Backlit TextBlade

any chance TextBlade can be backlit? Would be a happy help in dark or lowlight conditions.

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I totally second that wish: backlit TextBlade. :smiley:

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We’ll probably have to wait for a TextBlade 2 for this one. There’s only so many revolutionary things that can be done in V1 before you need to call it a day and get the product out.

Backlighting would definitely be cool, there’s no question about that, but I’m happy to wait for it appear in TextBlade 2 while I enjoy what I expect will be a very sweet TextBlade 1 :slight_smile:

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I had often considered either backlighting or illuminated keycap characters. Although touch-typing familiarity renders viewing a keyboard unnecessary. Typing with eyes closed really helps to fix muscle memory. Even today, I probably couldn’t verbally explain where each letter is (Dvorak), but neither have I labeled them on my QWERTY board.

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Great thoughts and commentary by all. Thank you.

OK, this answer might be different from what you imagined, but hopefully, you find it responsive to the underlying need.

This is actually a topic we’ve thought a good deal about.

It is not complicated to put LEDs into the keys for illumination. (Our SpaceBlade in fact has 10 LEDs embedded beneath its key surface). It would, however, use 10 times the power of the keyboard itself.

When we studied this, we asked what the end goal was, and what was the most effective and elegant form to achieve it.

The job is to know where an uncommon symbol may be, or what key we’re selecting, even in total darkness.

The traditional way is an illuminated legend. But now, things change dramatically when a keyboard is designed around your fingers, instead of the machine.

When you can truly reach everything by feel, you eventually stop looking - which is the reason we made the thing. The instrument fades into the background, and you focus on your writing. When you get into this zone, it’s sort of transformative. Writing this now, (listening to Django Reinhardt), my fingers fly forward, and they just know what to do. I don’t actually look at my TextBlade much at all. My fingers are all over it, covering it, and I am in the zone, writing.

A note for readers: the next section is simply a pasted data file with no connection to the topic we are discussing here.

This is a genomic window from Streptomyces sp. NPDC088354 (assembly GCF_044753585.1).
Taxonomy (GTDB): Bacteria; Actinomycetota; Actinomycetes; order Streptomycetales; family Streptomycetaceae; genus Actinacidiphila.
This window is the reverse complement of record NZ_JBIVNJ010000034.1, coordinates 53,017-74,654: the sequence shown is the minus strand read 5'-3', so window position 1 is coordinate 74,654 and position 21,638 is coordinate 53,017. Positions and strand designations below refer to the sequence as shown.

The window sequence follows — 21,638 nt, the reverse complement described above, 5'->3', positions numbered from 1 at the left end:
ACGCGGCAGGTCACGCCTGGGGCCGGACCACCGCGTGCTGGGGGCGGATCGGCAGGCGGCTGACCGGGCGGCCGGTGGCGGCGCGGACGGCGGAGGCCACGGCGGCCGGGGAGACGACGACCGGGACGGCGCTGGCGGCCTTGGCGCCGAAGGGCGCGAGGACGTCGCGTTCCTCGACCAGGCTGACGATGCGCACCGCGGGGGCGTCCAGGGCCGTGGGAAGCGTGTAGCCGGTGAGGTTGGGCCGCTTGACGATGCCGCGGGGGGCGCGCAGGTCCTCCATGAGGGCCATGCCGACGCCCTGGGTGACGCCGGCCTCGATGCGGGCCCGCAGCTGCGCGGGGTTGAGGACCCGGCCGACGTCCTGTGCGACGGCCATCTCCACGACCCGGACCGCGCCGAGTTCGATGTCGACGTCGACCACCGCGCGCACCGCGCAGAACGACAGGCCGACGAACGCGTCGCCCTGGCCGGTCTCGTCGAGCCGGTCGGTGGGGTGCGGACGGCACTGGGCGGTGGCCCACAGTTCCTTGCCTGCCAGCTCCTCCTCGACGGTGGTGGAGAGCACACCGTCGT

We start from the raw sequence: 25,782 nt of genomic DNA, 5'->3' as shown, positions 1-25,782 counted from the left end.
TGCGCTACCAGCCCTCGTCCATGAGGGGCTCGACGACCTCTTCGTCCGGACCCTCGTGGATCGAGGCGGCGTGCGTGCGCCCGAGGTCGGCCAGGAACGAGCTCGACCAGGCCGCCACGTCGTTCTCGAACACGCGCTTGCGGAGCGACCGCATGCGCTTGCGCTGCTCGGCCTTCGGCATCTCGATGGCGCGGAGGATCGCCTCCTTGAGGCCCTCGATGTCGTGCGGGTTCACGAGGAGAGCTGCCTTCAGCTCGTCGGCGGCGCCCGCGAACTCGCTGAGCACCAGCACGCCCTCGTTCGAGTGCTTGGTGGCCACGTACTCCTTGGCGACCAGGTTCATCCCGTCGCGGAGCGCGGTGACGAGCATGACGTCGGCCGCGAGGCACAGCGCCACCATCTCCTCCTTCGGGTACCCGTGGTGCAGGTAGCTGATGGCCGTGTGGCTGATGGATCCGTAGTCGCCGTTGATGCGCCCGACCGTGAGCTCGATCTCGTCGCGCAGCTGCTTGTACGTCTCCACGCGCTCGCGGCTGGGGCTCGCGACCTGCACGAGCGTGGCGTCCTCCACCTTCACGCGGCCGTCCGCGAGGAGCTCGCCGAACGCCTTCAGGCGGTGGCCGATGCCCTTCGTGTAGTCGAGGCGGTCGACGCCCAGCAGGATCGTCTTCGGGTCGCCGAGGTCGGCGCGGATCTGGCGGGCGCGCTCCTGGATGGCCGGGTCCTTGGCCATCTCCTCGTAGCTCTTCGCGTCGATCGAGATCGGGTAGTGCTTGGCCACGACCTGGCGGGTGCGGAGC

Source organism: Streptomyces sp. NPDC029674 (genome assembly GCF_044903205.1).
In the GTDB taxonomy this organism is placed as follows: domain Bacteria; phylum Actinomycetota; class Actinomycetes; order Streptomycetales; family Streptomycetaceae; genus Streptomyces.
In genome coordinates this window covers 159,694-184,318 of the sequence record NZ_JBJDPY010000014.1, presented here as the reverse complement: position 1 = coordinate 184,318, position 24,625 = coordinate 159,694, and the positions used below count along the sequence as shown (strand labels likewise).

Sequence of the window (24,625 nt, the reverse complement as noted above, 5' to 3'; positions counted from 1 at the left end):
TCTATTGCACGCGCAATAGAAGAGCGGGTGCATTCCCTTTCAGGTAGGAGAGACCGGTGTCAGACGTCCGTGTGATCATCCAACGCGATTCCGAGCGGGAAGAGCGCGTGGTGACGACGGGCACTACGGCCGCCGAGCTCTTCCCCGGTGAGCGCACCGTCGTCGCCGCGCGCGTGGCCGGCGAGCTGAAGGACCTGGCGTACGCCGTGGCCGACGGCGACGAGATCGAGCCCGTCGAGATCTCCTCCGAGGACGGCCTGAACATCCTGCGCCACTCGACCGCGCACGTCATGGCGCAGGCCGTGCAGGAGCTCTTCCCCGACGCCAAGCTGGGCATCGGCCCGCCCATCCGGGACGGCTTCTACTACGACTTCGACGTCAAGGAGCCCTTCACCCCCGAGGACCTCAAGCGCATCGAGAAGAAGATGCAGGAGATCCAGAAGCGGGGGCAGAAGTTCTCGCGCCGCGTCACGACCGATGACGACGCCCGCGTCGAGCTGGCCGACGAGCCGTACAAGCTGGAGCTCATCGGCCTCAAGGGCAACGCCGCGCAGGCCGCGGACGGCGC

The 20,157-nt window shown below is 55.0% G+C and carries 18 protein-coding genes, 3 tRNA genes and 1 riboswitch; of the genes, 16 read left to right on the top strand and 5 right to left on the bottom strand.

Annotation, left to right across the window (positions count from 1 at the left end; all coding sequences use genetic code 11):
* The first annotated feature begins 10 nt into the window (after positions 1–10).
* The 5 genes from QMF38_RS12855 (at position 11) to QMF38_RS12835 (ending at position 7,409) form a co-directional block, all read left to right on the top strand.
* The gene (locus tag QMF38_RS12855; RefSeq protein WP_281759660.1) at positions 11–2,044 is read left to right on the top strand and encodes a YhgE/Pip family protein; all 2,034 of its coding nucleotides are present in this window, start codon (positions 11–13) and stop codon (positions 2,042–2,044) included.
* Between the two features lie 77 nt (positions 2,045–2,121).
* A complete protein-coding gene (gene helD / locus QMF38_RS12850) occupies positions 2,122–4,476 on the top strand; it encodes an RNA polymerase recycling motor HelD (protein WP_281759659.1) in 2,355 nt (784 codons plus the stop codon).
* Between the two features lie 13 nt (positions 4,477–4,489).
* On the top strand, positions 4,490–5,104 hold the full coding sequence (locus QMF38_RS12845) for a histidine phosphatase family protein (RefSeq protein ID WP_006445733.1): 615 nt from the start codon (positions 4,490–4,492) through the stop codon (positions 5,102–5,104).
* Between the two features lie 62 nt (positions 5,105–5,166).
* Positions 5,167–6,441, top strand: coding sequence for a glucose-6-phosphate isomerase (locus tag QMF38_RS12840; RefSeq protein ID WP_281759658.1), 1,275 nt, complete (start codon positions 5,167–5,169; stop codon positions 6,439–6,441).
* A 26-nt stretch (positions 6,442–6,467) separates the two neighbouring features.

When we’re in this scene, a tablet or phone with a TextBlade in front of it, we already have the best illuminators in the world - a beautiful retina screen, with rich graphics. LED’s in plastic simply can’t match that. So when we momentarily want labels for our eyes, we want them in front of our eyes, not under our fingertips. And when we see it, our fingers are already in place, and we just strike.

So if you can get a label prompt whenever you need it, without lifting your fingers off the keys and reorienting, it’s quite a bit better. As you acclimate, you gradually just quit gesturing for the prompt altogether.

This also makes it not matter much whether your keys are printed at all, regardless of language. That’s the power of MultiMap with temporal labels on screen.

We actually find it to be a pretty awesome step forward.

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I take your points, of course: indeed, I sense an awesome breakthrough: as I learn to use TextBlade, its MultiKey will be new but similar to touchtype already learned on a more clumsy keyboard. Already I appreciate the ease of typing without looking. Surely you are leading us to use a greatly advanced thinking implement, for that is what you have invented.